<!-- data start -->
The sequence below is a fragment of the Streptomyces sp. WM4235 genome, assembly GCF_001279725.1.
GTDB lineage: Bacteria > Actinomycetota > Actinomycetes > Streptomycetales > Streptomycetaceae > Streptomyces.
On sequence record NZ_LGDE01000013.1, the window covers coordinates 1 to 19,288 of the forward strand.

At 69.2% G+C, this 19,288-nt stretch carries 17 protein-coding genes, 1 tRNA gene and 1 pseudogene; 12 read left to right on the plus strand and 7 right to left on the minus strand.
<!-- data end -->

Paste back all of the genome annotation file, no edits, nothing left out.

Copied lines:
The sequence below is a fragment of the Streptomyces sp. WM4235 genome, assembly GCF_001279725.1.
GTDB lineage: Bacteria > Actinomycetota > Actinomycetes > Streptomycetales > Streptomycetaceae > Streptomyces.
On sequence record NZ_LGDE01000013.1, the window covers coordinates 1 to 19,288 of the forward strand.

At 69.2% G+C, this 19,288-nt stretch carries 17 protein-coding genes, 1 tRNA gene and 1 pseudogene; 12 read left to right on the plus strand and 7 right to left on the minus strand.